The Tower of Babel has been a popular subject in art for a long time. Described in Genesis 11:1-9, the Old Testament tale of Babel describes how, in the early days of the world, all mankind spoke the same language. Journeying from the east, they came to the great plains of Babylonia, and settled. They wished to build a tower so high that its top could reach heaven: however God was angry with their arrogance, and as punishment for this excessive human pride God divided the people by giving them different languages and scattering them over the face of the earth. The name Babel is associated with the Hebrew root “bbl”, “to confound.” The name ‘Babil’ (Bab-il or Bab-ilu) means ‘Gate of God’. Jewish oral tradition suggests that one-third of the unfinished tower sank into the earth, another third was consumed by fire, and only one third remained standing. Passing the place of the tower makes you forget all you know. This story serves as the end of the ‘prehistory’ of humankind (beginning with Adam and Eve) while introducing the era of patriarchs beginning with Abraham. The sin of Adam isolated him from God and his fellow humans, while the sin at Babel led to the alienation of the entire human society from God and men from one another.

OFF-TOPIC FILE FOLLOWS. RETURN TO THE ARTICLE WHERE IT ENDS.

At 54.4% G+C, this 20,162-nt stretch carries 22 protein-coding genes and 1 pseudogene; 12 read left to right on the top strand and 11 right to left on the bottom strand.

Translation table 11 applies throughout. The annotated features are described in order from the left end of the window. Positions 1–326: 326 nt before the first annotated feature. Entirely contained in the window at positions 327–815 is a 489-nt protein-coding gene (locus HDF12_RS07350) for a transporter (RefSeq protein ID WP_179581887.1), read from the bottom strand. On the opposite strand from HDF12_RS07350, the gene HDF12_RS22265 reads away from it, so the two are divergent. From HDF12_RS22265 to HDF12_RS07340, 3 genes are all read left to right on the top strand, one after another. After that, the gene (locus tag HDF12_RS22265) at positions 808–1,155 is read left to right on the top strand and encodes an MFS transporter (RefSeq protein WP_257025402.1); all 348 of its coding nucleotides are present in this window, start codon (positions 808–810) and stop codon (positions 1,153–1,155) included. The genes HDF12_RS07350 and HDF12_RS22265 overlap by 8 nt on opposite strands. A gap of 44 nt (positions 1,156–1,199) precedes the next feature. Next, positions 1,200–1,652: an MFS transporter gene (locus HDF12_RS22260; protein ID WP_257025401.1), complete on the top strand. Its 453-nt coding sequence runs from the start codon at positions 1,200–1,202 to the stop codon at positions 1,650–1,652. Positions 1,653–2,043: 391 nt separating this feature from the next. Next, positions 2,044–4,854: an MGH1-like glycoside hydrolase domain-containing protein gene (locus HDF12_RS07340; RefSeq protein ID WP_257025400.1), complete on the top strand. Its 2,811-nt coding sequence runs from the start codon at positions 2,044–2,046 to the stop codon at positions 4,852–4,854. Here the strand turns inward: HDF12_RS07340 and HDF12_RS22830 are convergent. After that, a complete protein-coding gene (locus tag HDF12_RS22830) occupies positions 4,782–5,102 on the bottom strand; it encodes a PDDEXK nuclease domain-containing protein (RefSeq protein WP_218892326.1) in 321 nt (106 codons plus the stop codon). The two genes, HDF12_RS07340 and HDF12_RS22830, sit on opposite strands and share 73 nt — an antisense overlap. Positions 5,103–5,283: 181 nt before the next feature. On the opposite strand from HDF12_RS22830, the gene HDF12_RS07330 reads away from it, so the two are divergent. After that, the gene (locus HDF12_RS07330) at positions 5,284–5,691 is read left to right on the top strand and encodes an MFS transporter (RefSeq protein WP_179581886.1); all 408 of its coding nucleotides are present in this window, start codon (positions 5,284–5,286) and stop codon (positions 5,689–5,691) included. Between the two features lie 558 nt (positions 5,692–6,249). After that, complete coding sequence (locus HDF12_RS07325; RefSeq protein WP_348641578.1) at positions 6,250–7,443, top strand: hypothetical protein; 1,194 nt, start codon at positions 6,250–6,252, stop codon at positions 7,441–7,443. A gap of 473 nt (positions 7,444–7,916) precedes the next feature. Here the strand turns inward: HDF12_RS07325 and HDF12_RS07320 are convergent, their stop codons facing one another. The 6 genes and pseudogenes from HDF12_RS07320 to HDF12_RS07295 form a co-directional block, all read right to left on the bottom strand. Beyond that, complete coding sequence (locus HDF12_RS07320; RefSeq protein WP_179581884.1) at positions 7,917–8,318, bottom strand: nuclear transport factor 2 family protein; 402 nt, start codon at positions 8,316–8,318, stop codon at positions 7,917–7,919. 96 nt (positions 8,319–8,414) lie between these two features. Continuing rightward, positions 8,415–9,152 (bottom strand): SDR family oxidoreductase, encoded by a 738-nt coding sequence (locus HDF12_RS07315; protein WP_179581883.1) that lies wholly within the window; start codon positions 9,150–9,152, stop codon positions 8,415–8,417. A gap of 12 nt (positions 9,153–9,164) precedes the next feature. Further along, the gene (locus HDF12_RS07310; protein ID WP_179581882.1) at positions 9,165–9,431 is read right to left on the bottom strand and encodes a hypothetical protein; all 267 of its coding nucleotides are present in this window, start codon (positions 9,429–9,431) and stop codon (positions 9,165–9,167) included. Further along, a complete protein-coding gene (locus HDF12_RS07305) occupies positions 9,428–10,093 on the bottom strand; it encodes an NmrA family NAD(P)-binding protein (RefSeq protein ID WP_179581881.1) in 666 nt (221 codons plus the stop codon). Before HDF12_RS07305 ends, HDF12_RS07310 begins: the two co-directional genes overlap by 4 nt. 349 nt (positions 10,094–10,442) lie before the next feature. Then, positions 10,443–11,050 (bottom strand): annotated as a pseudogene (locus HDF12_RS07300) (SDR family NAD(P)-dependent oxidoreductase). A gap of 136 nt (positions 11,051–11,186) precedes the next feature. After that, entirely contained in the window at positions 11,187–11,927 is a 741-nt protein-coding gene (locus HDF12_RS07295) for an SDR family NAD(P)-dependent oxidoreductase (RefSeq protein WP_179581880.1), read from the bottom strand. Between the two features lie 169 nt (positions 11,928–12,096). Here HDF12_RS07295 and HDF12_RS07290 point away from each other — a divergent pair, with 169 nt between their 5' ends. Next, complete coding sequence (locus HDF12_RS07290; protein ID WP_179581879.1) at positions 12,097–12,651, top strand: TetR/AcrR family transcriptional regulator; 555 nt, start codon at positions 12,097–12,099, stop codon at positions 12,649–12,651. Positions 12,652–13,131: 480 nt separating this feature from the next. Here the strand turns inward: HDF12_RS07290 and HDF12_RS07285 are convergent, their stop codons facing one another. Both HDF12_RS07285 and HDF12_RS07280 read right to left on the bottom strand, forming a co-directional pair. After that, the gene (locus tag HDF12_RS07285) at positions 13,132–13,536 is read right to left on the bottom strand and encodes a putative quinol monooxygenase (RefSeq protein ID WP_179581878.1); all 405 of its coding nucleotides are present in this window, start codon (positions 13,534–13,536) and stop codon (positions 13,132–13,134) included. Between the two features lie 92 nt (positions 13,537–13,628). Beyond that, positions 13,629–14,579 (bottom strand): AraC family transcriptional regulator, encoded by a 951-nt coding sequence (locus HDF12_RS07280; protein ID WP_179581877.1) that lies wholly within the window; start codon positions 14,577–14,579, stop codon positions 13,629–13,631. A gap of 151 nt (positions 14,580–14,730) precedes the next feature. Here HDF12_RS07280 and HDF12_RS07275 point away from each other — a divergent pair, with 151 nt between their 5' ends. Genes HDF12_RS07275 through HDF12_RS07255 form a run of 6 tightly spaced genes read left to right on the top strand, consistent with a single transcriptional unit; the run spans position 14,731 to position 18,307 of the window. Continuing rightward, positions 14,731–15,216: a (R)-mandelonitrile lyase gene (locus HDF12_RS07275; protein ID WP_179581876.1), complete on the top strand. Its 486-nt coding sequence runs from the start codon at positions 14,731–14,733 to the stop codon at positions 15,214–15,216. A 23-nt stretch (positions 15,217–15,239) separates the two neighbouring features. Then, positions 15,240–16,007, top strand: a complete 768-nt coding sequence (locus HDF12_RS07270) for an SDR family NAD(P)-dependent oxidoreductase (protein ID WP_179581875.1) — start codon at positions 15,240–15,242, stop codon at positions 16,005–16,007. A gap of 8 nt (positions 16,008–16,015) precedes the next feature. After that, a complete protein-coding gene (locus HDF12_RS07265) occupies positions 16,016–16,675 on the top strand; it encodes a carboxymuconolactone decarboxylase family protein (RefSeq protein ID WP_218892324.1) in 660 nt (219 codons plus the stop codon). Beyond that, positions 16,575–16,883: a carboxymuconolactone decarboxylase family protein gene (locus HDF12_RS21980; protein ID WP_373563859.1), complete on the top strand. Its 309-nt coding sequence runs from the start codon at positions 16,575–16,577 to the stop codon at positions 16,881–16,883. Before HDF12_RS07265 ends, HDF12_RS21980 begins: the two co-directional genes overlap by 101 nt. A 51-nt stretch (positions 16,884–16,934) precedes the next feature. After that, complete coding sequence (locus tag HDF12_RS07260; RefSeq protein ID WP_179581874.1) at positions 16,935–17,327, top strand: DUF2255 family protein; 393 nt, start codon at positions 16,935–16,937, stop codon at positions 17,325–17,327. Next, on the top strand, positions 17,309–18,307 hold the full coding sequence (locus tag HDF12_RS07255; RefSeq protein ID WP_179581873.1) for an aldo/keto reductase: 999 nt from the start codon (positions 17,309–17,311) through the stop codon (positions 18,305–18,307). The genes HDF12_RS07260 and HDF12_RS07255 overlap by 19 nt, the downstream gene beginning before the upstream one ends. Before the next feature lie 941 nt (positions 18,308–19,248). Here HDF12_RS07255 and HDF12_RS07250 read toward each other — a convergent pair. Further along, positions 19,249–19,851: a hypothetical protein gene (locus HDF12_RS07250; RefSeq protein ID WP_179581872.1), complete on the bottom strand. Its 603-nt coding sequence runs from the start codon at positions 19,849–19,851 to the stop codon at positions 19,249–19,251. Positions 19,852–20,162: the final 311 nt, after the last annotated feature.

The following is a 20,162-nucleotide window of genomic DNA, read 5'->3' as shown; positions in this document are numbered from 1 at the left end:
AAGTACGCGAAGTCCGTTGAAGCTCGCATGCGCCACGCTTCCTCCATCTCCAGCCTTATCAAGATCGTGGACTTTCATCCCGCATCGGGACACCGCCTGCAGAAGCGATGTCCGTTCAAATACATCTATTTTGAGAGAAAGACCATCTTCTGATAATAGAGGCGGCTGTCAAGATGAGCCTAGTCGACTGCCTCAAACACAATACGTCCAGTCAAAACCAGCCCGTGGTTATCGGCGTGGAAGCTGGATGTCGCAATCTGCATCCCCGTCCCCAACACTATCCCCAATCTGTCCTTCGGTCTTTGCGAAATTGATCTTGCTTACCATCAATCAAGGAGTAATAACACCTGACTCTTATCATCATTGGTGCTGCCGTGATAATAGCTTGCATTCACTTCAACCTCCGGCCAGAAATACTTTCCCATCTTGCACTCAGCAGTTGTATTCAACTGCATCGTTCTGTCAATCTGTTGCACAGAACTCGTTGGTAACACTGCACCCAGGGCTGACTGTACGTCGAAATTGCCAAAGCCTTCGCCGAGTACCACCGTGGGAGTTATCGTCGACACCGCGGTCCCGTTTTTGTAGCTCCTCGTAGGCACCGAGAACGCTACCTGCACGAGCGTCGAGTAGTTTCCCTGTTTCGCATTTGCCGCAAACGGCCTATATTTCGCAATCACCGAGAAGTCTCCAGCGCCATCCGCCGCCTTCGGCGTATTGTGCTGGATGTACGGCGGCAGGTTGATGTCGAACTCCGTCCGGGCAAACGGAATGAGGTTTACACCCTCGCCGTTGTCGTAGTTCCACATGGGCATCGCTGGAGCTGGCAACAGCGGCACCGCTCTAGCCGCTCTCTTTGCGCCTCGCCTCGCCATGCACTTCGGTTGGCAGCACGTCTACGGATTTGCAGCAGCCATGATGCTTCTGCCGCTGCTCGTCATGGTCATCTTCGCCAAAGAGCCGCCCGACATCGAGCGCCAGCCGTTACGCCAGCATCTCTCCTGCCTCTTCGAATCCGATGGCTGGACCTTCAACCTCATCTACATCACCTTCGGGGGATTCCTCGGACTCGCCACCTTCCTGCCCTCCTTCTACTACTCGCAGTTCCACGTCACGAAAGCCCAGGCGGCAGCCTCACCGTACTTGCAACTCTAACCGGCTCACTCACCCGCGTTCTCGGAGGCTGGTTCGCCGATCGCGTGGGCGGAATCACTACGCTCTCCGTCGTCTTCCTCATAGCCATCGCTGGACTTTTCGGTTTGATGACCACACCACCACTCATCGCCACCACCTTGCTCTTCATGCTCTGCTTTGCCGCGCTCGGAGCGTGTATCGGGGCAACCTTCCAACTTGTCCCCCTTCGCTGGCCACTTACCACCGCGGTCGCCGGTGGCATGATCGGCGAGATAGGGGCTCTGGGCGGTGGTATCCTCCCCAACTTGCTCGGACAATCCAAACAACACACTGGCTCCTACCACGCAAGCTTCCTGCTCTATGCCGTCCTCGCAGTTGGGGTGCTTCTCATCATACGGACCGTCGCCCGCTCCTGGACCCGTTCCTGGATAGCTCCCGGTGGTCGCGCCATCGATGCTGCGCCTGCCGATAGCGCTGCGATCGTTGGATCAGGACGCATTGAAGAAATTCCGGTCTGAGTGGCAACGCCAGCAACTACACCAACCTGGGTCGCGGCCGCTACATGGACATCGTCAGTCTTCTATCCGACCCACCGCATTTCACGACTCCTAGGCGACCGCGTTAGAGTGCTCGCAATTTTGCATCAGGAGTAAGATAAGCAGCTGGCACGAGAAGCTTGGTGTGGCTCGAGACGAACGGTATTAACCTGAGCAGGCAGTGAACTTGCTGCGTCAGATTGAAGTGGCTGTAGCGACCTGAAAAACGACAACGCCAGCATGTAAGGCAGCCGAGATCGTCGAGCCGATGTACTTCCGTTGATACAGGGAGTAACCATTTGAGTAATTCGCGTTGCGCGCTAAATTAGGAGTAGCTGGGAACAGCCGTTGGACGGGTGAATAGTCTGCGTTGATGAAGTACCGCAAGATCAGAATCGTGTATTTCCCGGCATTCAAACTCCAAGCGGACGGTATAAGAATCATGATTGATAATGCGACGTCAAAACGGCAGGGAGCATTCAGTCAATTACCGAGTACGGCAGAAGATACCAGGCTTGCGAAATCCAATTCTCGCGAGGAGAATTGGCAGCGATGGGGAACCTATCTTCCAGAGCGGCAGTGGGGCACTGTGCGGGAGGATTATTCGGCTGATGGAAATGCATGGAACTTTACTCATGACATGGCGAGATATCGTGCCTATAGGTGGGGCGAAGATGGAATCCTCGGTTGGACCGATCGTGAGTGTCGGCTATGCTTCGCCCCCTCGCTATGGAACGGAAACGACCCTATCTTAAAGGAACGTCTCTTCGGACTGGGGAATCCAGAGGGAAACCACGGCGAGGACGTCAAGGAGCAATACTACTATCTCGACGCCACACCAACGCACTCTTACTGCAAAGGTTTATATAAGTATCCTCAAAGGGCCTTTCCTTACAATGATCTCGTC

Hendrick van Cleve was the son and pupil of Willem van Cleve I. After his apprenticeship he travelled to Italy, where he painted views of Rome and Tivoli. He became a master in the Antwerp Guild of St. Luke in 1551-2. The present painting by Hendrick van Cleve belongs to the same European tradition of paintings as those by Hans Holbein the Younger, Pieter Brueghel the Younger and Abel Grimmer. Van Cleve was one of several painters and teams of painters who depicted the Tower of Babel in the 16th century, forming a loose movement or school. A similar painting by the artist is in the Rijksmuseum Kröller Müller, Otterlo, inv. no. 628 (fig. x). In both paintings in the foreground, the founder of the city of Babylon, Nimrod, may be present, supervising the construction.